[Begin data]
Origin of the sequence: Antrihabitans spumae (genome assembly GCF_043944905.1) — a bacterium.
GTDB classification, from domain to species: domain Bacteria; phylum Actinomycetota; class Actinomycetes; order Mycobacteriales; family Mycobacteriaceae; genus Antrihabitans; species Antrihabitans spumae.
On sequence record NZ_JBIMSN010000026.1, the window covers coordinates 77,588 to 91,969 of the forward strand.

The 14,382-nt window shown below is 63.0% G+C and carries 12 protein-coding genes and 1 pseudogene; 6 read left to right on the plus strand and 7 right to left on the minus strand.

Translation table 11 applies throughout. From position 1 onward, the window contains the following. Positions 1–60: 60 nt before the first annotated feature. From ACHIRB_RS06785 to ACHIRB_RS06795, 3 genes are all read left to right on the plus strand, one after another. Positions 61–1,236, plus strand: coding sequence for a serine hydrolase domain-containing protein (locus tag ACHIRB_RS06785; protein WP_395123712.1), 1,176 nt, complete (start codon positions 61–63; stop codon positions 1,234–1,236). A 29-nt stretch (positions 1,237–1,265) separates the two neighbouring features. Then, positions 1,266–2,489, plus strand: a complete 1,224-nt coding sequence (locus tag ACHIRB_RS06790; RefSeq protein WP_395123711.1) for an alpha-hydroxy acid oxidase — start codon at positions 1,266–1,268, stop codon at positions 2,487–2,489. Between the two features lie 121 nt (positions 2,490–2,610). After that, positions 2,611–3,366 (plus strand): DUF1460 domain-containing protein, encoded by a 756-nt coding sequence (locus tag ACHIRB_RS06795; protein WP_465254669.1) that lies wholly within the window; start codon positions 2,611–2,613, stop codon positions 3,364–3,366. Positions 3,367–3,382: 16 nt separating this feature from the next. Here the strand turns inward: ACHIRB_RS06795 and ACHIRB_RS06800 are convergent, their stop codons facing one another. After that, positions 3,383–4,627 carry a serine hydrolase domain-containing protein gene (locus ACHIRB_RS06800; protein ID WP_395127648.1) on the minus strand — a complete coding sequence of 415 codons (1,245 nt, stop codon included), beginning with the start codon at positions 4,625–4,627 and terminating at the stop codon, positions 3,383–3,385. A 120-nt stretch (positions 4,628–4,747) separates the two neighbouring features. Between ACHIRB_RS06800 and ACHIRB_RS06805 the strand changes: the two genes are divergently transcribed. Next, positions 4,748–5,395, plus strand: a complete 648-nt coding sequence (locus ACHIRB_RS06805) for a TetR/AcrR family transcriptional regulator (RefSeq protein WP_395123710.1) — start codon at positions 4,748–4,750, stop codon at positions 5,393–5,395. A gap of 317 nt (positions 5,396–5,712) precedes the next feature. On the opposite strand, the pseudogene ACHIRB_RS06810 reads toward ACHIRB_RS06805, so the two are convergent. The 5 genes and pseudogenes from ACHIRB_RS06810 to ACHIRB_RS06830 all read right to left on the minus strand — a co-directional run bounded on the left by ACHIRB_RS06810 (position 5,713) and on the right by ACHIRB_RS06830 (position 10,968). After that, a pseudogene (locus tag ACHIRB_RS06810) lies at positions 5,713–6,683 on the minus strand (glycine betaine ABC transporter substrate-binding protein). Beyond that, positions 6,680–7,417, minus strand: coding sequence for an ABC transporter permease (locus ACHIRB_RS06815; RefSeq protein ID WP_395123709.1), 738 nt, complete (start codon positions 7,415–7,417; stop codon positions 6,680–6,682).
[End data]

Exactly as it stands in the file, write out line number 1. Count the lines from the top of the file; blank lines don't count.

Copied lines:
Origin of the sequence: Antrihabitans spumae (genome assembly GCF_043944905.1) — a bacterium.